Many of the former officials and experts who were at the event pointed out that ex-FBI agent Robert Scherrer’s records were some of the most important documents from the latest declassification.
“He was an incredible asset for the Embassy. Scherrer was like my ‘Deepthroat,’ he had a deep and strong relationship with all the different security forces in the southern cone region, and I would go to him to consult my findings. He had a separate coding system with the United States, that would only be cracked at the FBI headquarters,” Tex Harris told the Times.
An approximate 2,000 declassified documents involving FBI are included in this latest release, Powers confirmed to this newspaper.
According to the National Security Archive NGO, Scherrer’s reporting provides the most detailed documents on a case-by-case basis of the human rights violations occurring in Argentina when he was the FBI representative in the country. A few of those include a report written by Scherrer only eight days after former Chilean Ambassador Orlando Letelier was assassinated in a car bomb attack in Washington DC on September 21, 1976, which up until now hadn't been entirely uncensored.
It is in this memo where Scherrer suggests the murder may be part of “phase three” of Operation Condor’s assassination programme. The files reveal, for the first time, that Scherrer’s source for this information was a SIDE (Argentine State Intelligence secretariat) agent.
Worried about the growth of Plan Condor, the then-CIA chief of the Latin America division, Raymond Warren, asks in a memo what can be done to delay or stop the operations of the intelligence services of Uruguay, Chile, Bolivia, Brazil, Paraguay, and Argentina.
The nations involved in Plan Condor had developed a death squad they nicknamed ‘Teseo’ after Theseus, the Greek king of the Athens who slew his enemies, with the headquarters of operations supposed to be based in Argentina.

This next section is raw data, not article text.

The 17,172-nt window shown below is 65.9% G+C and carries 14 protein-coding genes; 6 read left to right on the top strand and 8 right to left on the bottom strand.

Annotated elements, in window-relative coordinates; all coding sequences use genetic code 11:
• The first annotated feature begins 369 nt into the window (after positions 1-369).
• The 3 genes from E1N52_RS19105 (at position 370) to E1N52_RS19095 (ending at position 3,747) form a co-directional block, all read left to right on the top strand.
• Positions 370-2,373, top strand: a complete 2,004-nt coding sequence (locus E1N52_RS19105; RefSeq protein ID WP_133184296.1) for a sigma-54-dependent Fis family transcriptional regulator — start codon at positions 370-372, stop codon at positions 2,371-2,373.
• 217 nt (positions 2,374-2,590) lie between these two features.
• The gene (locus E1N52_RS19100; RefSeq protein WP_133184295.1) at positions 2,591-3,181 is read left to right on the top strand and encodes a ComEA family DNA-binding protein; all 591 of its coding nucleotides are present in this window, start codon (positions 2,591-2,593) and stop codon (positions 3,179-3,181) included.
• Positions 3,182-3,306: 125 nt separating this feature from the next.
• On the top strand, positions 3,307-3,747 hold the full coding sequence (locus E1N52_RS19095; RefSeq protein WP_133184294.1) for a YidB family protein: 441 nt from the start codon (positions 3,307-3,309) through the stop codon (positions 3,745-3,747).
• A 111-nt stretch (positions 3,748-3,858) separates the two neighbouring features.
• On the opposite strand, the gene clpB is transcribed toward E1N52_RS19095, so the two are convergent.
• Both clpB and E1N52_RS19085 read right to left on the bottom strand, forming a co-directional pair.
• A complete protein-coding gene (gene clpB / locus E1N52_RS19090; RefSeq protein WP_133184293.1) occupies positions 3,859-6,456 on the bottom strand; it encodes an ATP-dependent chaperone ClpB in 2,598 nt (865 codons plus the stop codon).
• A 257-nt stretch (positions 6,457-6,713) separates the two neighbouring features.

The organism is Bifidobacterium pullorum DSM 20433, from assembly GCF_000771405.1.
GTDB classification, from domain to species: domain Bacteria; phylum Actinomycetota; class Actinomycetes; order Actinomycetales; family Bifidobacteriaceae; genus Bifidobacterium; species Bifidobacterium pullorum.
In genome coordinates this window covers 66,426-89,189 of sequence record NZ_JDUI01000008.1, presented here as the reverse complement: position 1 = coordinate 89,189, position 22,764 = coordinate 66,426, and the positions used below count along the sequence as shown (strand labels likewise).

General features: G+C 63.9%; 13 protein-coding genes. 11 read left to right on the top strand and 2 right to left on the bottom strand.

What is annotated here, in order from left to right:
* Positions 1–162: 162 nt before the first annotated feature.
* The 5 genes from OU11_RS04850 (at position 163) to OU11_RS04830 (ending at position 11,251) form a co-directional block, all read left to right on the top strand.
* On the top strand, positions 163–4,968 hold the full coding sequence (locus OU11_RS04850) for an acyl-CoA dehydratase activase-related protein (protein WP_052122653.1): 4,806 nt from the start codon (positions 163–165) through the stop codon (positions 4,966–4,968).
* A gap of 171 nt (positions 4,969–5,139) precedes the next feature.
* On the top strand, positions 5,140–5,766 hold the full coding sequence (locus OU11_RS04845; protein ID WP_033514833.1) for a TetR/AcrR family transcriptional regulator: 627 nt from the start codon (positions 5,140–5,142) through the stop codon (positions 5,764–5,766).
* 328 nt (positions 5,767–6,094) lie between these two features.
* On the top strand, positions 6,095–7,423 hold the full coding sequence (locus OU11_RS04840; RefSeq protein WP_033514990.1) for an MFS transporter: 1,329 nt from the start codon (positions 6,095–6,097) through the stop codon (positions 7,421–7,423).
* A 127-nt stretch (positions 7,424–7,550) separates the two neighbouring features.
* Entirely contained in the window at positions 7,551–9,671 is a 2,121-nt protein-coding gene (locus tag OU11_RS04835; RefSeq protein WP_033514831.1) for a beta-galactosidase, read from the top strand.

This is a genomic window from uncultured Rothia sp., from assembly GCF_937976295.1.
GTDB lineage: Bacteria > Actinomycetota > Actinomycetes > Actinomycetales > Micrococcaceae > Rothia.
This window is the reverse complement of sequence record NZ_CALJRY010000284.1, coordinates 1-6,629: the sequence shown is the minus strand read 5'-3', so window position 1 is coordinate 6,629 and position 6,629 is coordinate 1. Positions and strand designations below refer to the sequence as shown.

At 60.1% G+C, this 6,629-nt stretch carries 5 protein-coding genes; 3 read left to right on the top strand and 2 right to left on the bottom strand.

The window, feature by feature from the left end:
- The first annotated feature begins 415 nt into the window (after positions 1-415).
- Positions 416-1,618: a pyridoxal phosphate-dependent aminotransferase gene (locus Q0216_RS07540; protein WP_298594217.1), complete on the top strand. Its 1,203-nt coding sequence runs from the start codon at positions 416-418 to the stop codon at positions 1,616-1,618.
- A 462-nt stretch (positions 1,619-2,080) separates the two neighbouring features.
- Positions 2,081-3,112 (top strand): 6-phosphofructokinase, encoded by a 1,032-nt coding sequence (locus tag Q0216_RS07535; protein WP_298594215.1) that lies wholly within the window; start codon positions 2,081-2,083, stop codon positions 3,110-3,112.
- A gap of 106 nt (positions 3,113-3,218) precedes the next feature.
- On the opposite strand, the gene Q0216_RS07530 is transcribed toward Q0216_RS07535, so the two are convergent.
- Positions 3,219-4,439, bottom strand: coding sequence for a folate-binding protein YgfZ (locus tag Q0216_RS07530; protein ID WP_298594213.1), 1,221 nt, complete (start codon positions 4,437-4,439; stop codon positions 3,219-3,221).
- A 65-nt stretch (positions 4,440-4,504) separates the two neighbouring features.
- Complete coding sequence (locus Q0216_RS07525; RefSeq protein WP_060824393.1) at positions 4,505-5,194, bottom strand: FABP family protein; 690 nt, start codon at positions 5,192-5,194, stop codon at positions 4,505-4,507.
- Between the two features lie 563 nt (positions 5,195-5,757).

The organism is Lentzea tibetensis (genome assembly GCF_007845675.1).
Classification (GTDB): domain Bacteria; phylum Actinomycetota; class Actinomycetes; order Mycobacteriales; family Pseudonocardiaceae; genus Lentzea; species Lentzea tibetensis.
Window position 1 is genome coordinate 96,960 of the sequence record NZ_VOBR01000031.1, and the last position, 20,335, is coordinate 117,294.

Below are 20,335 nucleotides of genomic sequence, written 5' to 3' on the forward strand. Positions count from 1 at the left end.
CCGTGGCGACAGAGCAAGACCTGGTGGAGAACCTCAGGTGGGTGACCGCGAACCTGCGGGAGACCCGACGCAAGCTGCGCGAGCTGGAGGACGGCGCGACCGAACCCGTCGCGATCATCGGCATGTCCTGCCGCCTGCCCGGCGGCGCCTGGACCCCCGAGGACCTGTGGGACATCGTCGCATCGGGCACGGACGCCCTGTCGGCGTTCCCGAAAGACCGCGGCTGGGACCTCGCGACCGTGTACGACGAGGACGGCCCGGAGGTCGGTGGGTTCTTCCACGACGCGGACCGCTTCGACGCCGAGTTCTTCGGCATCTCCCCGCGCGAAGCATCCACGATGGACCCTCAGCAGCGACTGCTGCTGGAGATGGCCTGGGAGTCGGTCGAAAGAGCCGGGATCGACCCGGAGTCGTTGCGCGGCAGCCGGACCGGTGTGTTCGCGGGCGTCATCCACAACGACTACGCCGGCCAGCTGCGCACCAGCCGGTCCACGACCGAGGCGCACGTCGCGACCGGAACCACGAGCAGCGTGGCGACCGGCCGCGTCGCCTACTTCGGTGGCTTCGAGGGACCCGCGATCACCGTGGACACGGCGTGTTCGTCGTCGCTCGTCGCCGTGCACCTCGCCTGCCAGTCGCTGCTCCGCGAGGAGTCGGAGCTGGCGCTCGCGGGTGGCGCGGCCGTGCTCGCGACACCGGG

Each member country was expected to pay US$10,000 for operational costs and additional payments per month. Agents on assassination missions received an approximate US$3,500 per person for 10 days on the job plus another US$1,000 first time out to purchase clothing, cables reveal. The group would choose who to assassinate via a simple majority vote by members.
Another group of documents provides information about the kidnapping, torture, and execution of Montoneros leaders, such as Marcos Osatinsky, in a previously- secret FBI cable dating from August, 1975. The cable explains how a security detail for military government trustee in Córdoba, Raúl Lacabanne, decided to execute Osatinsky after severely torturing him, and staged his death to make it seem he had died in a confrontation with police officers. The security forces even went to the length of seizing his body after it was being transported from Córdoba to Tucumán so they could prevent an autopsy that would reveal his tortured body. At the end of the report, Scherrer adds: “It is doubtful that Osatinsky’s body will ever turn up.”
Another document reports the abduction and execution of Montoneros leader Norberto Habegger, who had disappeared in Brazil in 1978. A newly declassified CIA cable confirms that Habegger was executed in late November or early December of 1978 on the orders of the Argentine Army Intelligence Service (SIE) counterintelligence chief.
There is also a file documenting how two Cuban diplomatic staff members were abducted and assassinated, before being dumped into the Luján river in a cemented large storage drum. Scherrer says that because the two diplomats were immersed in water for such a long period, he doubts they will ever be identified. The world-renowned Argentine Forensic Anthropology Team, were, however, able to trace the DNA of the bodies in 2012.
In the upcoming weeks, there will be most likely be countless articles, investigations, and reports on the latest files, as researchers and reporters have more time to comb through the extensive records. But experts say the most significant contribution may be the opportunity it provides to come to terms with the past.